In 2016, when Chan was contemplating retirement, Liang and a high school friend co-founded CAN International to continue their teacher’s mentoring legacy. CAN offers college and career mentoring services, networking opportunities, and soft skills training to first-generation students. Their goal is “to level the playing field and extend the same opportunity to the many generations of immigrant youths that follow us,” Liang said.
The same year that CAN was founded, Liang conducted a workshop at John Dewey with Chen in the audience. There he spoke about Hamilton’s emphasis on communication and writing, as well as the resources offered by the HEOP program. Chen decided then and there that she would attend Hamilton. The rest is history.
While on College Hill, Chen participated in the Multicultural Peer Mentoring program both as a mentee and a mentor, working with two students: one from Beijing and one from Baltimore. She said that she learned even more as a mentor to first-generation college students than she did as a mentee. Chen learned how to listen to an individual’s full story before forming an opinion, and gained a sense of responsibility.
Liang had a similar experience at Hamilton, having served as an English conversation volunteer for Project SHINE, a service-learning program to aid refugees and immigrants in the Utica, N.Y., area. He said his work there made him realize that he could help mentor immigrants in navigating their new lives in the United States.
“Through this program, I realized how I could provide a valuable service to one of the community’s most vulnerable groups,” Liang said. “It got me started thinking about how I could help immigrants navigate their new life in the U.S. through mentoring.”
After graduation from Hamilton, Chen worked as a teacher at an economically disadvantaged middle school in New Jersey. She saw tremendous potential in her students, the majority of whom were first-or-second generation Americans. She wanted to help immigrant students outside of the classroom, leading Chen to join CAN as a mentor and an officer.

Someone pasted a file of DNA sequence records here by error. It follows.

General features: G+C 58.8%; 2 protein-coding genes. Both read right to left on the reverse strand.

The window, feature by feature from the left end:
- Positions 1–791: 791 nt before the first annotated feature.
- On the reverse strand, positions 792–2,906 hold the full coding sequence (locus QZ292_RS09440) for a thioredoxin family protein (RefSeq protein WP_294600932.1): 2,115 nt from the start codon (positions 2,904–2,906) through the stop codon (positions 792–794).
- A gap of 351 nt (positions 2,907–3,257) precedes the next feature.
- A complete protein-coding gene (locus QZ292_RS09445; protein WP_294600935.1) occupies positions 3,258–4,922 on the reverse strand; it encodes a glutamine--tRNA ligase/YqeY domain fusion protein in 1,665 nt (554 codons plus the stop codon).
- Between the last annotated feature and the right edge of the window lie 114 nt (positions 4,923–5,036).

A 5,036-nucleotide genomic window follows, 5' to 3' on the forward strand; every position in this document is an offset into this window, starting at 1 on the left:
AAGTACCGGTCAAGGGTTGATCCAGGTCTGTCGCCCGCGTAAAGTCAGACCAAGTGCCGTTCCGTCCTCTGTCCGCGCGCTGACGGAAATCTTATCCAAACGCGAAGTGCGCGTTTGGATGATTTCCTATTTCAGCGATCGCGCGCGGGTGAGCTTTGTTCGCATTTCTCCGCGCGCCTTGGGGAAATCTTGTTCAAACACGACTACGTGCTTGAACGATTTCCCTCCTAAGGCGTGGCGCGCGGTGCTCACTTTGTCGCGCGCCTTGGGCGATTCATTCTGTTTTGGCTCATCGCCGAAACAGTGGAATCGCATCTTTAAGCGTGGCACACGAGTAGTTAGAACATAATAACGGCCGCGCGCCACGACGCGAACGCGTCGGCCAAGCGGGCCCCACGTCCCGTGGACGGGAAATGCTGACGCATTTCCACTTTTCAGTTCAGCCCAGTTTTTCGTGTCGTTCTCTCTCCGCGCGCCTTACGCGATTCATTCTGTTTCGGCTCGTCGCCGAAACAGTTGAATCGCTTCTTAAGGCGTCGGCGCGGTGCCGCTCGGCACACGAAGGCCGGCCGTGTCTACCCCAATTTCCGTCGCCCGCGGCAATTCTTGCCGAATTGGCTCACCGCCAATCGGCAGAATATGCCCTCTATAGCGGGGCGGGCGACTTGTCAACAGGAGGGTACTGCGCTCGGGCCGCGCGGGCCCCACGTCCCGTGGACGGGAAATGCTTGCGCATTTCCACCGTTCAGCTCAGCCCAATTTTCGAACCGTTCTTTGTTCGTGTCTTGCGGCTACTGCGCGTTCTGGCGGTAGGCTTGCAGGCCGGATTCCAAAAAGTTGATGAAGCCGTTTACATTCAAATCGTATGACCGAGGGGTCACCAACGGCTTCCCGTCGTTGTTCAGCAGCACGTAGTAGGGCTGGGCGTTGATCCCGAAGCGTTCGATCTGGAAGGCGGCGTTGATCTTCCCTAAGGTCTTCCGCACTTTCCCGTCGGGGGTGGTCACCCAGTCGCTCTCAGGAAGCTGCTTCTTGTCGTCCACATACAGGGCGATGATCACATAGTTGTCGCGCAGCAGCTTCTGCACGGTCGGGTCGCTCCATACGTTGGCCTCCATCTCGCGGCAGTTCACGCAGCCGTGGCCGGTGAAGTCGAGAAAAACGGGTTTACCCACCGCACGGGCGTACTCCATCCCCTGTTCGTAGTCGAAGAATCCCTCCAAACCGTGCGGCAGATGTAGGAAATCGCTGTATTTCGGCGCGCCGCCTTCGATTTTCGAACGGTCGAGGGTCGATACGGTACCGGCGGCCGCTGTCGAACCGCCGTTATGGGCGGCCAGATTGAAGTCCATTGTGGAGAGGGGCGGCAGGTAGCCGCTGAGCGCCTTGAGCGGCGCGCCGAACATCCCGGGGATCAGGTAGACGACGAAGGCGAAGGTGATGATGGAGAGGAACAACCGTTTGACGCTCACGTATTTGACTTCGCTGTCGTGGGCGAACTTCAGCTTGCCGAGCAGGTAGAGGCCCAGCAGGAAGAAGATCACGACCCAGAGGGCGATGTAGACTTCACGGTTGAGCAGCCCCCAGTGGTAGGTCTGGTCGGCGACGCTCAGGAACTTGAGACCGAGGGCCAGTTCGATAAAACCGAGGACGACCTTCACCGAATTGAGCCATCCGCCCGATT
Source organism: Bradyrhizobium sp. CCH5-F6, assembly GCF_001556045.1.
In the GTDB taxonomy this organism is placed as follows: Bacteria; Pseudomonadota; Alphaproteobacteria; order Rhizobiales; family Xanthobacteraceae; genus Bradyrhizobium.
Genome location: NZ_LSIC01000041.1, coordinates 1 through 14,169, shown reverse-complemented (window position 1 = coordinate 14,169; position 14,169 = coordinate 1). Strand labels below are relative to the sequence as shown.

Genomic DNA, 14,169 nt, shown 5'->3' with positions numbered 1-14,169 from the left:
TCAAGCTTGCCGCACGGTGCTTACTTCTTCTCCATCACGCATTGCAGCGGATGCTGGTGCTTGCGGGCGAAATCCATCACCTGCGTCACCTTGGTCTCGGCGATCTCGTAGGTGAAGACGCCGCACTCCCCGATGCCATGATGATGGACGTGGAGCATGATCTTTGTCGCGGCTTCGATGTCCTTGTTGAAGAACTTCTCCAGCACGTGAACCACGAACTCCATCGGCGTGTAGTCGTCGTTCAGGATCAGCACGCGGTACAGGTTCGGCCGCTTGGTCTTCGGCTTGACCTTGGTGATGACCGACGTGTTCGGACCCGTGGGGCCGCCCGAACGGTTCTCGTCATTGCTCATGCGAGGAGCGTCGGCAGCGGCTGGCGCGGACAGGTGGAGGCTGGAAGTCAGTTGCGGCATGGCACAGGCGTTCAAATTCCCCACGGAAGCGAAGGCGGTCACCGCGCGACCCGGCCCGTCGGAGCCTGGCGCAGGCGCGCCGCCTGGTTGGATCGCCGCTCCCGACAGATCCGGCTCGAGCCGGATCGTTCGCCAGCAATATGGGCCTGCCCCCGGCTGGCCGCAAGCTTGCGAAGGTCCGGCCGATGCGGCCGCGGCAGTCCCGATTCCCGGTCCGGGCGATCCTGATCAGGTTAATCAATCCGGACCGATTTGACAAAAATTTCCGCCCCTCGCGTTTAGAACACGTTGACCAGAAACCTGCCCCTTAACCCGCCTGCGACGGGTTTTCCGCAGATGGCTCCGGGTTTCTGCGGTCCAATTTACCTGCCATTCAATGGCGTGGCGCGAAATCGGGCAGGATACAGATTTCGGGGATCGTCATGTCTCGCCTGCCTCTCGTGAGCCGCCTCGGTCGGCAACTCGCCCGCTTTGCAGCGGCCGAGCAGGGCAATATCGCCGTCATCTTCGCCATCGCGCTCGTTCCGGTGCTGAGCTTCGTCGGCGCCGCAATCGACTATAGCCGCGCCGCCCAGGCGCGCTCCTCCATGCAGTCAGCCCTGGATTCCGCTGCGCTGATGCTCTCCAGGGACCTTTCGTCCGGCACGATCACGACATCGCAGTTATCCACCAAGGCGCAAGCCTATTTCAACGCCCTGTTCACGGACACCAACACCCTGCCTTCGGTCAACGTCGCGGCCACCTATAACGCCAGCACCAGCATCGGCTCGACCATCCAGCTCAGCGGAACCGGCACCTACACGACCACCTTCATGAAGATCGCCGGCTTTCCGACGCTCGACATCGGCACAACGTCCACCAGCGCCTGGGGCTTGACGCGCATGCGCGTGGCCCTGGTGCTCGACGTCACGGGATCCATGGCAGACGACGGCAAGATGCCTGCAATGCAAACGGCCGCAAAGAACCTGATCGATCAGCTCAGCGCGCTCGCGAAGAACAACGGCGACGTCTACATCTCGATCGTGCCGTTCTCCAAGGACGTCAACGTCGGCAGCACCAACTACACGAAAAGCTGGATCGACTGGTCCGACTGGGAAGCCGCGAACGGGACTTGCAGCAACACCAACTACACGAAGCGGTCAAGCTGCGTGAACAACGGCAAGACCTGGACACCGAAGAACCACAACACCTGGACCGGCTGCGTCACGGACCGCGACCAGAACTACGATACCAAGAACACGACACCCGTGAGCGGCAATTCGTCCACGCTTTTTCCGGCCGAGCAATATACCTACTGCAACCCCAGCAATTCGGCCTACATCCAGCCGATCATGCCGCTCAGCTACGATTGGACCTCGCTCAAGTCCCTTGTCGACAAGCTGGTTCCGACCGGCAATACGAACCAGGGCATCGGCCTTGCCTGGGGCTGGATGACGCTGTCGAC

Chen served as the marketing and operations officer for a high school CAN intern. She and the student collaborated on a number of college/career advising events and marketing projects. When working with the student, Chen intentionally prompted the student to think about what she wanted to do with the project, why she wanted to do it that way, and how she would achieve the desired final product. Chen recalled that the student “showed great diligence in completing every task, was brave to share her opposing ideas, and took in constructive feedback.” The student shared her experiences with CAN in her college applications and now attends Wellesley College.
Outside of CAN, Liang is an asset management portfolio manager at New York City Economic Development Corporation, and Chen is a product support associate at Andrew Davidson and Co., a mortgage-backed securities risk analytics company.
CAN currently recruits students from the five New York City boroughs and Long Island through John Dewey High School and referrals from CAN members. In addition, CAN has partnered with local nonprofits to host career advice public workshops through the NYC Department of Education’s Community Education Councils and Panel for Education Policy.
CAN International encourages both first-generation college students as well as those who have moved to the United States in high school to consider joining. It also welcomes Hamilton alumni who are interested in serving as career mentors.